Remind yourself continually that if you do not provide the weak and the sick and the less alert with consolation and gratification, somebody else will. That makes it OK. Furthermore--and this is the best part of all--be sure to remember that the weak and the sick and the less alert are really the needy, unfortunate victims of bad luck, or, even better, of the ineluctable and omnipresent force of "society as a whole." You are, therefore, truly their benefactor. You can put it about that you are fighting misery and deprivation and only by accident making a small profit.
And even if the risky life of the entrepreneur is not for you, if you'd rather not face the thought of taking a loss, if you want a paycheck every week no matter how well you fight misery and deprivation (and the baleful force of society as a whole), you might nevertheless give some thought to becoming, not a high-flying Encarnacao, but a somewhat lower form, and keeping your head and so forth safely down as a Frizzle, perhaps. The pay is only so-so, but it sure is steady, and the benefits and job security are great. No Frizzle has ever been fired for incompetence or silliness, or for his efforts to help junior high school students to deal positively with sexually transmitted diseases. In fact, no Frizzle has ever been so much as reprimanded for not telling an Encarnacao to get the hell out of his office and go peddle his wares in the streets.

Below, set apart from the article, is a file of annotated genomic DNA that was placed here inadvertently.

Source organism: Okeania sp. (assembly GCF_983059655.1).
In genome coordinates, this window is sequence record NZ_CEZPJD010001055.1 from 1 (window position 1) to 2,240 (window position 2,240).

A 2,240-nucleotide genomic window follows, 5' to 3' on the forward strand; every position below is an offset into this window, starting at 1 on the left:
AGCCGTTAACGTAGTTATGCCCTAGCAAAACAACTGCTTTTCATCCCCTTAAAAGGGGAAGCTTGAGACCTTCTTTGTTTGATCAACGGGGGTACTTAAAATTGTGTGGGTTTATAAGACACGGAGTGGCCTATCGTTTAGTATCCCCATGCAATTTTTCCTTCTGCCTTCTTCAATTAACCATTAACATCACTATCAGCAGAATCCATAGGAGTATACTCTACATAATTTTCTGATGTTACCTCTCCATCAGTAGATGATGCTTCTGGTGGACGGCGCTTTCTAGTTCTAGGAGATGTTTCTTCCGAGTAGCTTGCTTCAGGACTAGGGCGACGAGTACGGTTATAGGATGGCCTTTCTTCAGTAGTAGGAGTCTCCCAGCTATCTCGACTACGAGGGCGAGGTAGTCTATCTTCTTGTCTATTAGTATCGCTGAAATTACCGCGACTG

As a Frizzle, you will be able to mount an even higher moral platform than as an Encarnacao. In the first place, you have no chance at all of making a profit, and obviously do what you do entirely out of altruism. In the second place, without the self-sacrificing industriousness of the Frizzles, there would be no high moral enterprises open to the Encarnacaos. After all, it is by no means certain that Nature, if left to nothing but her own devices, can be counted on to provide always and everywhere a sufficient number of the weak, and the sick, and the less alert. And that is exactly why we need Frizzles, and also exactly why the Encarnacaos should be delighted to fork over at least some small part of their accidental profits for the continued prosperity of the Weak, Sick, and Less Alert Farms.